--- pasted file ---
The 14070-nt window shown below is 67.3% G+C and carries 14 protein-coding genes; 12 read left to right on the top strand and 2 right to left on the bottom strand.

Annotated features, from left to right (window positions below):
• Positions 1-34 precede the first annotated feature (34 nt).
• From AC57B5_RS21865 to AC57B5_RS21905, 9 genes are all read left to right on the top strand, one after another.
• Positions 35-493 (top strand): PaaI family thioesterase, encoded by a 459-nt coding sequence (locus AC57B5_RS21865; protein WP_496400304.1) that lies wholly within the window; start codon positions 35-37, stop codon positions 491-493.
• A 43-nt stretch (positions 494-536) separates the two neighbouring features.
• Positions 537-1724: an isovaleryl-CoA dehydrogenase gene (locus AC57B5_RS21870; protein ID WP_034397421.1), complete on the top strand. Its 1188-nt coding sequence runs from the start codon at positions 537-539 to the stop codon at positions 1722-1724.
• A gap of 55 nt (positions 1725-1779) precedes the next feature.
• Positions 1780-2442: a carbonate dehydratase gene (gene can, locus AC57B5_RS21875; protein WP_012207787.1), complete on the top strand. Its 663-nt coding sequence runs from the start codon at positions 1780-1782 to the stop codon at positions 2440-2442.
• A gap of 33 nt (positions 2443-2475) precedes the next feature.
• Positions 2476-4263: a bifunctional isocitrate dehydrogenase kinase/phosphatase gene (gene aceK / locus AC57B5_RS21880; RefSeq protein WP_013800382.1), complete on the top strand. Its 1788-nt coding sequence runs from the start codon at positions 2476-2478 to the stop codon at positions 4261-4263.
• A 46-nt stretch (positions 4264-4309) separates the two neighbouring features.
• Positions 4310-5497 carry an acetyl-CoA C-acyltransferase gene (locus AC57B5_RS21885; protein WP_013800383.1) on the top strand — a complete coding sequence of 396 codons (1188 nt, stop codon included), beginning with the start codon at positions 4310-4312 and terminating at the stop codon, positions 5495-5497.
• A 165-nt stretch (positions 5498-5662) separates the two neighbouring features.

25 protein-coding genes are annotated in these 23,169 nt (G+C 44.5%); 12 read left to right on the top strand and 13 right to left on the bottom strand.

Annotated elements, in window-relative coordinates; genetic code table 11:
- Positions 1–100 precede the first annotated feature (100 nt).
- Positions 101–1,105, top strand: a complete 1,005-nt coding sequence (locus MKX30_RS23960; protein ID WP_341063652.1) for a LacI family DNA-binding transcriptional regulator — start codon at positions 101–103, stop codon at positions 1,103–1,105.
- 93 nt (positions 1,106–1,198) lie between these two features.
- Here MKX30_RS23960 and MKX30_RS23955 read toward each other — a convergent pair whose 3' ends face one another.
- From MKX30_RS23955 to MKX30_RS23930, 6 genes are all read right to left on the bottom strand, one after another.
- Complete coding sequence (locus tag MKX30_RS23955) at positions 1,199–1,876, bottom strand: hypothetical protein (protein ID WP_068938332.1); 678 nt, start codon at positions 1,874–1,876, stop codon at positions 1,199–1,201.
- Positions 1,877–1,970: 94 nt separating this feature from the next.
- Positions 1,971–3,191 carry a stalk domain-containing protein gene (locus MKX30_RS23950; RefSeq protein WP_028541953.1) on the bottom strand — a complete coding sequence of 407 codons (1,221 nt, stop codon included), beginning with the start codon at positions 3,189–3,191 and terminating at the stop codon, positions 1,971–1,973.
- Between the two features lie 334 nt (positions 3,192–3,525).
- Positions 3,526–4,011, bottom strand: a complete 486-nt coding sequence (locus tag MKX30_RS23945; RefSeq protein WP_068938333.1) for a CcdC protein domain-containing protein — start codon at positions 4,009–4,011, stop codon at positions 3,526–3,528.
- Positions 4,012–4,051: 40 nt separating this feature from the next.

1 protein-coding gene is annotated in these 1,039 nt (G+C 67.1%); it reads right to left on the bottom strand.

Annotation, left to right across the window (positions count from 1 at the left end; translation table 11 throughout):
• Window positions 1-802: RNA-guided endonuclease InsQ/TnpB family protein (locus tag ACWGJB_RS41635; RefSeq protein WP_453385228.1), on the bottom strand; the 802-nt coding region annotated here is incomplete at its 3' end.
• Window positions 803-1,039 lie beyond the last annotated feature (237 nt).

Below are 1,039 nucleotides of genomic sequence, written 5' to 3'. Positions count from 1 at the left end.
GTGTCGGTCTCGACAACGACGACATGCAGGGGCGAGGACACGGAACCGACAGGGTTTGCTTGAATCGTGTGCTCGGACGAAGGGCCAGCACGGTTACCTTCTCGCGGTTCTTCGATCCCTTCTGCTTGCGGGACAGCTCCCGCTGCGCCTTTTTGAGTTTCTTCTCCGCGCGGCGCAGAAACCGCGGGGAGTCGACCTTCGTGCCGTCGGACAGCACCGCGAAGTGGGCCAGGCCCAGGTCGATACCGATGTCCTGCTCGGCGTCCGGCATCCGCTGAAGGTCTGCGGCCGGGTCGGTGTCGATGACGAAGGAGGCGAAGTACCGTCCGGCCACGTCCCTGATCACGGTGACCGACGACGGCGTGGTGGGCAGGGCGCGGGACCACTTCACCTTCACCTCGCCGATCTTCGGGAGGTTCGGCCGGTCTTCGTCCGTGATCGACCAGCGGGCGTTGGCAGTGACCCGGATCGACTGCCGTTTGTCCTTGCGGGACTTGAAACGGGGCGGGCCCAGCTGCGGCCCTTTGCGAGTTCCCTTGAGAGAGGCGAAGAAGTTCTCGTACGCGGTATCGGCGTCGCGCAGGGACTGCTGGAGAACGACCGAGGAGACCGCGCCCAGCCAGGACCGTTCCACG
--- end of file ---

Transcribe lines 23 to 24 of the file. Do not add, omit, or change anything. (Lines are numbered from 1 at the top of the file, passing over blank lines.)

- Positions 1,877–1,970: 94 nt separating this feature from the next.
- Positions 1,971–3,191 carry a stalk domain-containing protein gene (locus MKX30_RS23950; RefSeq protein WP_028541953.1) on the bottom strand — a complete coding sequence of 407 codons (1,221 nt, stop codon included), beginning with the start codon at positions 3,189–3,191 and terminating at the stop codon, positions 1,971–1,973.